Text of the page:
One man’s journey to becoming a hotshot truck driver.
Thinking about becoming a truck driver. These are the requirements if you want to become a heavy truck and tractor-trailer driver.
Education: High school diploma + completion of professional truck driver training program (recommended)
Licensure: Commercial driver’s license (CDL)
Job responsibilities: Move cargo over long distances + load and unload cargo + maintain equipment + log activities
Job outlook: 5% growth
Average salary: $42,500
Truck drivers who can’t keep their cool in traffic won’t last long in the profession. It’s a must-have for every professional driver. To help you out, we compiled a list of 5 tricks for staying calm in traffic.
5 Tips for Staying Calm in Traffic
1. Listen to calming music
It may not be very wise to turn up Metallica’s Kill ‘Em All CD, when you’re bumper-to-bumper on the highway. Try to listen to some smooth jazz or country and sing along.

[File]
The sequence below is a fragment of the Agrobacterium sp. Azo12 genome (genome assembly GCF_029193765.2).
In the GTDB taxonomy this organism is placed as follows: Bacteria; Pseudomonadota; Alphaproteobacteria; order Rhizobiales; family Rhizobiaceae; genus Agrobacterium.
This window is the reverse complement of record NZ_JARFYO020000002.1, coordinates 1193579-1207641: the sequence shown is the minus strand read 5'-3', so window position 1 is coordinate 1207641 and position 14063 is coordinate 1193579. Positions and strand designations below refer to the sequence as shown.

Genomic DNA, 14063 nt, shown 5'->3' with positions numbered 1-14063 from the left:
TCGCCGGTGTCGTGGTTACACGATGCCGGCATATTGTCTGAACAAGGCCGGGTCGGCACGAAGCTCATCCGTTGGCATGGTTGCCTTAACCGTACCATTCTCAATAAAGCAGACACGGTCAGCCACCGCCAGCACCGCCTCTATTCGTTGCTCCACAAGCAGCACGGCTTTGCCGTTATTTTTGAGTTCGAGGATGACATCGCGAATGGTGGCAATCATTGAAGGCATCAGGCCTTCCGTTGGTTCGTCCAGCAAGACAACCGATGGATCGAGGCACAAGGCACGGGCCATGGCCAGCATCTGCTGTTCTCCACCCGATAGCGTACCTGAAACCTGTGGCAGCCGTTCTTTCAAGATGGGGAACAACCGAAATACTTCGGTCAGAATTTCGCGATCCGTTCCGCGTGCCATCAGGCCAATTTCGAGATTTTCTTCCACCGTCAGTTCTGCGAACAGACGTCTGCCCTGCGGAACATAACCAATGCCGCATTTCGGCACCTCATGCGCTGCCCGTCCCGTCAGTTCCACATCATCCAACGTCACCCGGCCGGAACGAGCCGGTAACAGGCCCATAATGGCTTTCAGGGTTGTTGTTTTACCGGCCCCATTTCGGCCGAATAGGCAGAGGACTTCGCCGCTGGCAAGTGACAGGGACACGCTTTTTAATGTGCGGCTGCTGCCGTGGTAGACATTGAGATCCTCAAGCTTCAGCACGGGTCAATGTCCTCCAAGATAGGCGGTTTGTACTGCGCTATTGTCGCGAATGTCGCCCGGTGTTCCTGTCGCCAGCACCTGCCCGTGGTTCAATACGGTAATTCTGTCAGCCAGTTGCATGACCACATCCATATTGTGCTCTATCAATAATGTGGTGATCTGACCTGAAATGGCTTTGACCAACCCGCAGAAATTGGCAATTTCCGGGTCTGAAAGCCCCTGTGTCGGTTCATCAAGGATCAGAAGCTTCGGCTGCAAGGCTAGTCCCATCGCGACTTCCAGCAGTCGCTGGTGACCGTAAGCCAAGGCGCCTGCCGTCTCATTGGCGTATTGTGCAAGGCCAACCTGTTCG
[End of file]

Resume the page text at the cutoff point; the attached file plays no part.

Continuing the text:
2. Get zen
You may be in proximity of thousands of other vehicles over the course of a day driving. You can’t control what other drivers do. Don’t let them affect you and drive as professionally as possible.
3. It’s not personal
A car that cuts you off probably doesn’t do that simply to bother you; it’s just driven by a bad driver.
4. Keep a lovely picture in the cab
Whether it’s your family, dog, or a beach, as long as it keeps you calm you should keep it in the cab of the truck.
5. Listen to a good book
A good book can take you places far away from the horrible traffic jam in which you’re stuck. Find some great title and see horrible traffic as a way to listen to another chapter.
Gas is an important and unavoidable aspect of the trucking industry. Although all truckers eventually has to refuel, the price you pay for fuel can differ quite a bit depending on your operating state. Truckers in the states mentioned below are out of luck: they can expect to pay up at the next gas stop.
Top 25 States with the Most Expensive Gas
- Hawaii: 3.419
- Alaska: 3.232
- California: 3.225
- Washington: 2.969
- Oregon: 2.823
- Nevada: 2.784
- Pennsylvania: 2.776
- Connecticut: 2.719